UK Labour's Cannabis Policy Under Review
UK Labour's woolly-headed approach to cannabis to be reviewed
Progressive MP Matt Robson said today that he isn't at all surprised that the British Labour government is now starting to back-track on its ill-advised decision to soften its anti-cannabis laws one year ago.
"Study after study shows that cannabis is unsafe for some of the most vulnerable people in society – particularly the young.
"No genuinely progressive government would go soft on cannabis while empirical evidence points to a link between cannabis use and mental disorder and it doesn't surprise me in the least that, ahead of the U.K. General Election, the British Labour Party is now having second thoughts about its woolly-headed decisions of one year ago," Matt Robson said.
The Progressive Party in New Zealand opposes changing the current illegal status of cannabis unless or until a broad consensus emerges in the scientific community that cannabis is safe.
"The difference between Britain's centre-left government and our centre-left government is that in New Zealand the Progressive Party is staunchly anti-drugs because drugs like alcohol and cannabis cause the most distress to the most vulnerable members of our society," Matt Robson said.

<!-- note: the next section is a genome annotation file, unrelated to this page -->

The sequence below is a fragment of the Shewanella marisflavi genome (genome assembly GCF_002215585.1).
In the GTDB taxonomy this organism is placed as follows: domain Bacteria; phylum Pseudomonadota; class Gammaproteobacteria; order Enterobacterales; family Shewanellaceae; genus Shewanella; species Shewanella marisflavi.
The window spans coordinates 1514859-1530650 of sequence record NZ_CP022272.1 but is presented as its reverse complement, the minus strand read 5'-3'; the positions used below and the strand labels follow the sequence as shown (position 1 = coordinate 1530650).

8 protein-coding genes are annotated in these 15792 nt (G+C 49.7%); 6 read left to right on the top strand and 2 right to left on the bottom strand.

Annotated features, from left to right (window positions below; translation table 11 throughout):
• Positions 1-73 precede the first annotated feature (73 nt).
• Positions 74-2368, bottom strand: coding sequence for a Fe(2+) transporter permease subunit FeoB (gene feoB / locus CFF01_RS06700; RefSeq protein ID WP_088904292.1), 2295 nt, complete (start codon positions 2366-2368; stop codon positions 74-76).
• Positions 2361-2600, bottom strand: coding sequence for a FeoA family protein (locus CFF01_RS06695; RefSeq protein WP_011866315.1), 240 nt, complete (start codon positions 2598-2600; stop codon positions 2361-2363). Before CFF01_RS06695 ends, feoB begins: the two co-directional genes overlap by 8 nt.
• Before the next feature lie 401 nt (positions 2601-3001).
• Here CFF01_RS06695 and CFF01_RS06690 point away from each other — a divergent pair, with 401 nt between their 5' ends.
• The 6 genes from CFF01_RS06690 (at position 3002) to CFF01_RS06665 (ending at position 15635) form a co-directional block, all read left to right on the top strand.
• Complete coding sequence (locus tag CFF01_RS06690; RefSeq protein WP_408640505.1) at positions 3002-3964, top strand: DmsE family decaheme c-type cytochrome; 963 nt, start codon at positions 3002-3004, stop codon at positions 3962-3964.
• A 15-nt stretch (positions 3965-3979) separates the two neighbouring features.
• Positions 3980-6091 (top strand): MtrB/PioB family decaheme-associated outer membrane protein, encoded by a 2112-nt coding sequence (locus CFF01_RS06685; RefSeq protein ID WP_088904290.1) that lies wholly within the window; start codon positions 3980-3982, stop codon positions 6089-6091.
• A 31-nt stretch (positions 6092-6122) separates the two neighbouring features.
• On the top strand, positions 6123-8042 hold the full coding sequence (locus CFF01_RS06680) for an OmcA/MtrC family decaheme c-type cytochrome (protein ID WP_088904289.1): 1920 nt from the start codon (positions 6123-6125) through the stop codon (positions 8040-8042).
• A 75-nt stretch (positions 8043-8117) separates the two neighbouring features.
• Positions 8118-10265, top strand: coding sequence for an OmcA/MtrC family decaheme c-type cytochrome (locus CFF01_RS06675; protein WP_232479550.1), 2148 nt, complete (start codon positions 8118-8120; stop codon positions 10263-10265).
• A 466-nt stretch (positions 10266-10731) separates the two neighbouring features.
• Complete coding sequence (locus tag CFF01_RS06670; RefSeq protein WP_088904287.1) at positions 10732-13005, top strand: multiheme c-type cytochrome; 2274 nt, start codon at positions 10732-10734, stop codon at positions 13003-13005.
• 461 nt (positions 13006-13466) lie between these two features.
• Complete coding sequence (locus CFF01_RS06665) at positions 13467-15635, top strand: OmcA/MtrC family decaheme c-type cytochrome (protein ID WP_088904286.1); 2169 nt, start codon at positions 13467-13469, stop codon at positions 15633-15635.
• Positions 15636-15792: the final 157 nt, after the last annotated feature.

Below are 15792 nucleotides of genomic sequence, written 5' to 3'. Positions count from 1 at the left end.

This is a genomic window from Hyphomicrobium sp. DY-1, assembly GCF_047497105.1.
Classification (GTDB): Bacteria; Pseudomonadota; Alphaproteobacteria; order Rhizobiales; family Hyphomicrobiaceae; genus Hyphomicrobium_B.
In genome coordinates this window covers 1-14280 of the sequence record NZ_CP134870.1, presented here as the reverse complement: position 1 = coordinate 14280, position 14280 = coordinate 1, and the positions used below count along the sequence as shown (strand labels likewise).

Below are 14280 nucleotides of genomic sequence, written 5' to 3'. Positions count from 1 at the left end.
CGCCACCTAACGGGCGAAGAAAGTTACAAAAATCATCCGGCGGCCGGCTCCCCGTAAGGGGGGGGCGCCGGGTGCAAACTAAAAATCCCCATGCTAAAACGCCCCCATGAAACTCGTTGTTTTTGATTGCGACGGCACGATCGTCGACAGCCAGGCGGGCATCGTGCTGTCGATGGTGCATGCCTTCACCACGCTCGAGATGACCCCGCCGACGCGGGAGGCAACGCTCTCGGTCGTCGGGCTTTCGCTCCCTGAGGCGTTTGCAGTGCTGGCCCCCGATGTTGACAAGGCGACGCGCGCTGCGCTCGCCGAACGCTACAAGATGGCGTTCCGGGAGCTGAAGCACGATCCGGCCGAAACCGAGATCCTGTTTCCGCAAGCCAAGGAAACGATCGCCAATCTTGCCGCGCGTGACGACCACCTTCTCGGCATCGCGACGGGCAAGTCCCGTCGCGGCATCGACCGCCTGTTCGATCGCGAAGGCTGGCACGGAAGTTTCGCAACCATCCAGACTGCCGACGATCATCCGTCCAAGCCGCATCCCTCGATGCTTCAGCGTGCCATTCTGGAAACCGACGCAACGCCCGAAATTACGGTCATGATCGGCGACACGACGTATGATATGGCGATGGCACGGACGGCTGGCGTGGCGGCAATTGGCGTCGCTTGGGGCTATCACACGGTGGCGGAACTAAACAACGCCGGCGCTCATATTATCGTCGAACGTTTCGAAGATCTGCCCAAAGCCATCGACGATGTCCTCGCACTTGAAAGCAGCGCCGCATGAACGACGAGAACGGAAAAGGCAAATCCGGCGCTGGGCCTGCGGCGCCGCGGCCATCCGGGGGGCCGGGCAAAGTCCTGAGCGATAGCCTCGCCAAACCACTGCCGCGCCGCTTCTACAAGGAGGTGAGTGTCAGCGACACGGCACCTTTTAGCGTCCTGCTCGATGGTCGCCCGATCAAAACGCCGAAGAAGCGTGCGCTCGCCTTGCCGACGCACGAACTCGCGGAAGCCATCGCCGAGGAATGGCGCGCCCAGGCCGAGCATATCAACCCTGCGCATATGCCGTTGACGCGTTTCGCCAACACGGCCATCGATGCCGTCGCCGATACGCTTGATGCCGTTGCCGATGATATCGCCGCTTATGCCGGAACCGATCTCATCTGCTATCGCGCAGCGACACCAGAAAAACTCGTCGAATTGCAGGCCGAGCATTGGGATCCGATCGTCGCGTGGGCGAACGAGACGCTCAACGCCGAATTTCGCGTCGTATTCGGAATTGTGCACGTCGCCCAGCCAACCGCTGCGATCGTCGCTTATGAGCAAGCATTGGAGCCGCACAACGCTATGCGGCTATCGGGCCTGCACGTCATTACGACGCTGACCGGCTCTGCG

"The U.K. downgrading of cannabis a year ago sent out the completely wrong message to young people about the dangers of drug use. Hopefully what we are seeing in the U.K. isn't just a pre-election stunt, but a genuine and honest attempt to correct an error in policy," Matt Robson said.
It is reported today that the British government has asked for an independent assessment of its decision last year to ease the rules on cannabis use after studies showed the drug's use may be linked to mental health problems. Home Secretary Charles Clarke has written to the U.K. Advisory Council for the Misuse of Drugs asking it review his government's earlier decision to downgrade the classification of the drug. Clarke reportedly mentioned a Maastricht University study which concluded that cannabis use increases the risk of psychotic symptoms in young people.